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Wisdom from Edward Bennett Williams

Why the Supreme Court Should Grant Cert. in Johnson v. Meadows

At its Nov. 23rd conference, the Supreme Court will decide whether to grant certiorari in Johnson v. Meadows, No. 05-6336.  [UPDATE: On November 14th, the Supreme Court granted cert. in a similar case - Woodford v. Ngo, No. 05-416; my collected Woodford-related posts are available here.]   At issue in Meadows is whether the Prison Litigation Reform Act, which requires prisoners to exhaust administrative remedies before bringing a Section 1983 action against prison officials, also contains a procedural default component.  There are three good reasons for the Court to review the case.

There is a circuit split.  The Supreme Court has becoming increasingly interested in resolving circuit splits.  There is a clear circuit split on this issue. Johnson v. Meadows, which held that the PLRA does contain a procedural default component, differs from the Sixth's and Ninth Circuit's approaches.  (It's worth noting that Judge Alex Kozinski joined the Ninth Circuit panel's decision in Ngo v. Woodford (here), which held the PLRA does not contain a procedural default component.)

The issue is of national importance.  Section 1983 actions arising out of prison conditions number in the tens of thousands.  According to this 1994 report from the Department of Justice's Office of Legal Policy: "[T]here is approximately one lawsuit for every thirty state prison inmates ...."  The importance of procedural issues touching Section 1983 litigation cannot be overstated.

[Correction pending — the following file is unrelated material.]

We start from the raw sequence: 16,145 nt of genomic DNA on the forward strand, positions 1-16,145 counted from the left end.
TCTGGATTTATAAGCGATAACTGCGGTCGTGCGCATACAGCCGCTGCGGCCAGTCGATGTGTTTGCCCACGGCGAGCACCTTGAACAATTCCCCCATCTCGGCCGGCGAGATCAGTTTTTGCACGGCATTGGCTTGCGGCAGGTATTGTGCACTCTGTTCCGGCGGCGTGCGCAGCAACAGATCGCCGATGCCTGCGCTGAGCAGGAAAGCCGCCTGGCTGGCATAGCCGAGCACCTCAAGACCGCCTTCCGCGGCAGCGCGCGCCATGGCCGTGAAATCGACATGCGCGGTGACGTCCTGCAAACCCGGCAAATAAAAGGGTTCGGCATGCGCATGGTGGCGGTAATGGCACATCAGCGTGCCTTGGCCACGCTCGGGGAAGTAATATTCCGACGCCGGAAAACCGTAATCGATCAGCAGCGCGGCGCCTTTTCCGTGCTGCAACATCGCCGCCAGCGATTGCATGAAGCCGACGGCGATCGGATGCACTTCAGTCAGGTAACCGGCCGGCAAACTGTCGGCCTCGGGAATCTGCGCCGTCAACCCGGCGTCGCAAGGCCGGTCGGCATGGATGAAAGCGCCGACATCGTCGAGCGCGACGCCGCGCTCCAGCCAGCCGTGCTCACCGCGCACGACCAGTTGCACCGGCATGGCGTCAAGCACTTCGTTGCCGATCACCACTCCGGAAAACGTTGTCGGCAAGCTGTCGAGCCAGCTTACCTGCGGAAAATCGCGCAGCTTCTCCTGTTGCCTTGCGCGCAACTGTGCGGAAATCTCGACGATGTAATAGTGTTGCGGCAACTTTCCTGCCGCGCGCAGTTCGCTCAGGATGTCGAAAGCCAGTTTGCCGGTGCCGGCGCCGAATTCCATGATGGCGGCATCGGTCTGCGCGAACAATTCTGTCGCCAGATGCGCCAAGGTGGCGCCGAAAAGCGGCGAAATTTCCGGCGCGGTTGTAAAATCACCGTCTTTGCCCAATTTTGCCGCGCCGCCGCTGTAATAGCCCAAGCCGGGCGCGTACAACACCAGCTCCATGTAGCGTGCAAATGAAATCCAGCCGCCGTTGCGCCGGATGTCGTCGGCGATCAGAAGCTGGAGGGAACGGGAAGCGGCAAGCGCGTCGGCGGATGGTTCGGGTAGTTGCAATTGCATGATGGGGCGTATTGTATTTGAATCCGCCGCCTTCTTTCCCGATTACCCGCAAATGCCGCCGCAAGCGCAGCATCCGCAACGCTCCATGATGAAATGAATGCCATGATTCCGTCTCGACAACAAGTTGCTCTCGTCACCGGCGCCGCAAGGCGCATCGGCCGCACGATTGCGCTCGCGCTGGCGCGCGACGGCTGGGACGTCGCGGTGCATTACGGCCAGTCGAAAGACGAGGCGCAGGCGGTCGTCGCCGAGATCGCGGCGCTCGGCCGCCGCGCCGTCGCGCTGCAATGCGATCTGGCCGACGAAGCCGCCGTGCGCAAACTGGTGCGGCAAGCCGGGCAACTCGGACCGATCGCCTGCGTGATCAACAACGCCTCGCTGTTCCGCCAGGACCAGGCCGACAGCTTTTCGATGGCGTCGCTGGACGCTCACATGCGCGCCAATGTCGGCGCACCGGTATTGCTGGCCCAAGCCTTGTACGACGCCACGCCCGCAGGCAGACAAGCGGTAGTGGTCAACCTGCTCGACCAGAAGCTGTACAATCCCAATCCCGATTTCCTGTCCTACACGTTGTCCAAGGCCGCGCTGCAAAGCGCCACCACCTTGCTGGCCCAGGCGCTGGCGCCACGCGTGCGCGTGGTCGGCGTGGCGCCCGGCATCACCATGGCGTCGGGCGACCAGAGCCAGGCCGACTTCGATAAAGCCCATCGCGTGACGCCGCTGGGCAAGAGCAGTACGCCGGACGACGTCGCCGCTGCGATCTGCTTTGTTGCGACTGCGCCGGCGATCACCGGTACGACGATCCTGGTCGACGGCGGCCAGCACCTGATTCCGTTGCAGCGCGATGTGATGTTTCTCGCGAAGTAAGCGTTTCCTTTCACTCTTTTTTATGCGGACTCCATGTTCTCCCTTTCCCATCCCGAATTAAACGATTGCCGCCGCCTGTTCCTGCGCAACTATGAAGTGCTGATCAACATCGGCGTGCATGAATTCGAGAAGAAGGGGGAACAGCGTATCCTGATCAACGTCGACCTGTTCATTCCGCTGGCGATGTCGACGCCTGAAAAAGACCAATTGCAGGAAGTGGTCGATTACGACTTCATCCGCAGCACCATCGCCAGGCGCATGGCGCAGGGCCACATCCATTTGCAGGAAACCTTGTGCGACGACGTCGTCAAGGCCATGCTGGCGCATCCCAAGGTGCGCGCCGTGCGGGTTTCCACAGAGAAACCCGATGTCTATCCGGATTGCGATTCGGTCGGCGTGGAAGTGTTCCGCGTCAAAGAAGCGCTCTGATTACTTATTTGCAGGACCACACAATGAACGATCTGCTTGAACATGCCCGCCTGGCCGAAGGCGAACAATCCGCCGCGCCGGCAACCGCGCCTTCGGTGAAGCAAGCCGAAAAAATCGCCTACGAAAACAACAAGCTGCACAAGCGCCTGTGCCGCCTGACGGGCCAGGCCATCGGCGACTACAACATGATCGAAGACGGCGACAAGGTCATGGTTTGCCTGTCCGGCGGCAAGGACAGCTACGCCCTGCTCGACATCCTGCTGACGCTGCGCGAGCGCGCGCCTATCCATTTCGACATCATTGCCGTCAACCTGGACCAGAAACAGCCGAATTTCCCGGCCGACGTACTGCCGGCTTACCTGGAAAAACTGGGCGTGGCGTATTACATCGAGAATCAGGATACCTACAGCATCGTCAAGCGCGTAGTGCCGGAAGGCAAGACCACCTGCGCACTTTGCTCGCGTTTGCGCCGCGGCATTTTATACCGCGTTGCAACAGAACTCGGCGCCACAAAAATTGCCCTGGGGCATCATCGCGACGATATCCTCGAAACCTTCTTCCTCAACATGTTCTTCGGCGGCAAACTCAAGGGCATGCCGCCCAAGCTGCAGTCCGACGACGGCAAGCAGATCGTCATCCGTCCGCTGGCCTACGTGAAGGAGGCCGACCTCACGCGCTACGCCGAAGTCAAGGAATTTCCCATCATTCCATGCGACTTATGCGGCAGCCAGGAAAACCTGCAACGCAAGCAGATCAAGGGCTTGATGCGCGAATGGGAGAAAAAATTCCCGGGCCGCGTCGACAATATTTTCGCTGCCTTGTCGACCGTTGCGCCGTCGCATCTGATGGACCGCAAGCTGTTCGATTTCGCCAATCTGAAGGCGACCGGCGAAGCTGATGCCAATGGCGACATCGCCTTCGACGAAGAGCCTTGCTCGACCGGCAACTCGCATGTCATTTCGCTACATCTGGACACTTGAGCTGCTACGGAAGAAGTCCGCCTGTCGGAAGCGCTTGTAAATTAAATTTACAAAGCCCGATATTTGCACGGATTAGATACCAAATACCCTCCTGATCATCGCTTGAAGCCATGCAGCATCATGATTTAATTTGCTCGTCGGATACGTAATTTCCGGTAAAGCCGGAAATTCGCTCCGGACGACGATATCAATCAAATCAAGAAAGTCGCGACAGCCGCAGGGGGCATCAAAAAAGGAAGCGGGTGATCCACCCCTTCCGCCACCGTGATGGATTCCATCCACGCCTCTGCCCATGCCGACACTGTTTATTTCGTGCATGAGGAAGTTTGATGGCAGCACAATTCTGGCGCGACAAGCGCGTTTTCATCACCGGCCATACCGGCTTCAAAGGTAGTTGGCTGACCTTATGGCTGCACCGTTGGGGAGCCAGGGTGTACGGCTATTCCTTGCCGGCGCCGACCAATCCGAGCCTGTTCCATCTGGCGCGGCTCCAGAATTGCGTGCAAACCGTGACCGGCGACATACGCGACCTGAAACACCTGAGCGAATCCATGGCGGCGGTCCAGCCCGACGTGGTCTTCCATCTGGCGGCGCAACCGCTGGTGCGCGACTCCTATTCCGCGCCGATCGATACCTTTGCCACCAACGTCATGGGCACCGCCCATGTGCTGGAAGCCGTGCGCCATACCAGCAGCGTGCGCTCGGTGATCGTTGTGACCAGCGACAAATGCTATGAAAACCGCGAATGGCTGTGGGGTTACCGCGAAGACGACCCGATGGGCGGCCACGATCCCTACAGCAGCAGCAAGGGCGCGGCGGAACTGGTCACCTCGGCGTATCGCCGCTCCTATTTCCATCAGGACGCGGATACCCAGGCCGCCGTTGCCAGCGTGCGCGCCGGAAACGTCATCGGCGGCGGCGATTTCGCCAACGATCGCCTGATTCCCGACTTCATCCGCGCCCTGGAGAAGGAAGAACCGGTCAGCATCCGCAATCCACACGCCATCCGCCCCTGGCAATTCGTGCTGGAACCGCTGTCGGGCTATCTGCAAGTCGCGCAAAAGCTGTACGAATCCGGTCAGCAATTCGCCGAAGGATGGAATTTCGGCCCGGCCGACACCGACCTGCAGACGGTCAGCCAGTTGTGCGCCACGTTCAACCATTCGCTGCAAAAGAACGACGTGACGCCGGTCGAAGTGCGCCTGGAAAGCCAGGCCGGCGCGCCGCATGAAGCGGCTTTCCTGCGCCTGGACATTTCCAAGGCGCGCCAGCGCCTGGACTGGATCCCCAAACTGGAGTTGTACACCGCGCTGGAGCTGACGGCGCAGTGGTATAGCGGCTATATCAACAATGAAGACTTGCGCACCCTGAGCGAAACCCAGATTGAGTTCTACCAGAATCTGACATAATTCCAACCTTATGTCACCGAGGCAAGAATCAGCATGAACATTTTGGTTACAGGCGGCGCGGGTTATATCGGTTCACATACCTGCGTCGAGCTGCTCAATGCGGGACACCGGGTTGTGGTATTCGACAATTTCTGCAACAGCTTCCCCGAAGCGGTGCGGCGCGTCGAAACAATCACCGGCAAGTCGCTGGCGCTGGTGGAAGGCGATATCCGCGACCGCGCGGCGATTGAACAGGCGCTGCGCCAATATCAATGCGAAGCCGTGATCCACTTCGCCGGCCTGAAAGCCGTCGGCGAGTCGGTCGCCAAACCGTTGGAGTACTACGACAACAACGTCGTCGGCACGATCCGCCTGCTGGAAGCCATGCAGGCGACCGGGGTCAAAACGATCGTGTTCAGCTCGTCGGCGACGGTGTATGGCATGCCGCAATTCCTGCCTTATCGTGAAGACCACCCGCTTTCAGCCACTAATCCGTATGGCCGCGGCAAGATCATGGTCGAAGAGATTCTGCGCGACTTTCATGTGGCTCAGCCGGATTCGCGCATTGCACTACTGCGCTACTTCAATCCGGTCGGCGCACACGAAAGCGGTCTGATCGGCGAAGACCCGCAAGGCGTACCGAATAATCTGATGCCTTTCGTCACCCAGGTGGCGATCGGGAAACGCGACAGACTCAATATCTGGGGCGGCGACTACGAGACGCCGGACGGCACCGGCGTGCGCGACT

The case will be well-argued.  Many Section 1983 cases reach the Court by accident, and they are argued by people lacking subject-matter fluency.  Steve Dillard is representing the petitioner in this case.  The prisoner will be ably represented, and all arguments supporting the prisoner will be presented.

Moreover (and this goes to the merits as much as to the cert.-worthiness), by reading into the PLRA a procedural default component, the circuits are creating different standards for every prison, and also frustrating Congress' goal that civil rights claims, though they must be exhausted, should also be heard.  In the Johnson case, e.g., the prisoner only had 5 days to give prison officials notice that his rights had been violated.  This has two unfortunate effects. 

First, it imposes a de facto 5-day statute of limitations on prisoner civil rights claims, even though under 42 U.S.C. Section 1988, the statute of limitations for civil rights actions is supposed to mirror the state's general personal injury statute of limitations.  In Georgia, the relevant statute of limitations should have been two years.  Under the Eleventh Circuit's reading of the PLRA, the statute of limitations for prison civil rights suit is 5 days. This disparate treatment of regular civil rights suits vs. prisoner civil rights suit is intolerable, and it is not required or even suggested by the PLRA's text, history, or structure.

Second, the Eleventh Circuit's reading of the PLRA allows potentially different limitations periods in every prison.  Federal law, to the extent possible, should be uniform.  By allowing each prison to set a different exhaustion deadline, there could potentially be as much disconformity as there are prisons.

Johnson v. Meadows is of important practice significance.  The Supreme Court should grant cert. to resolve the circuit split, and then it should reverse the judgment of the Eleventh Circuit.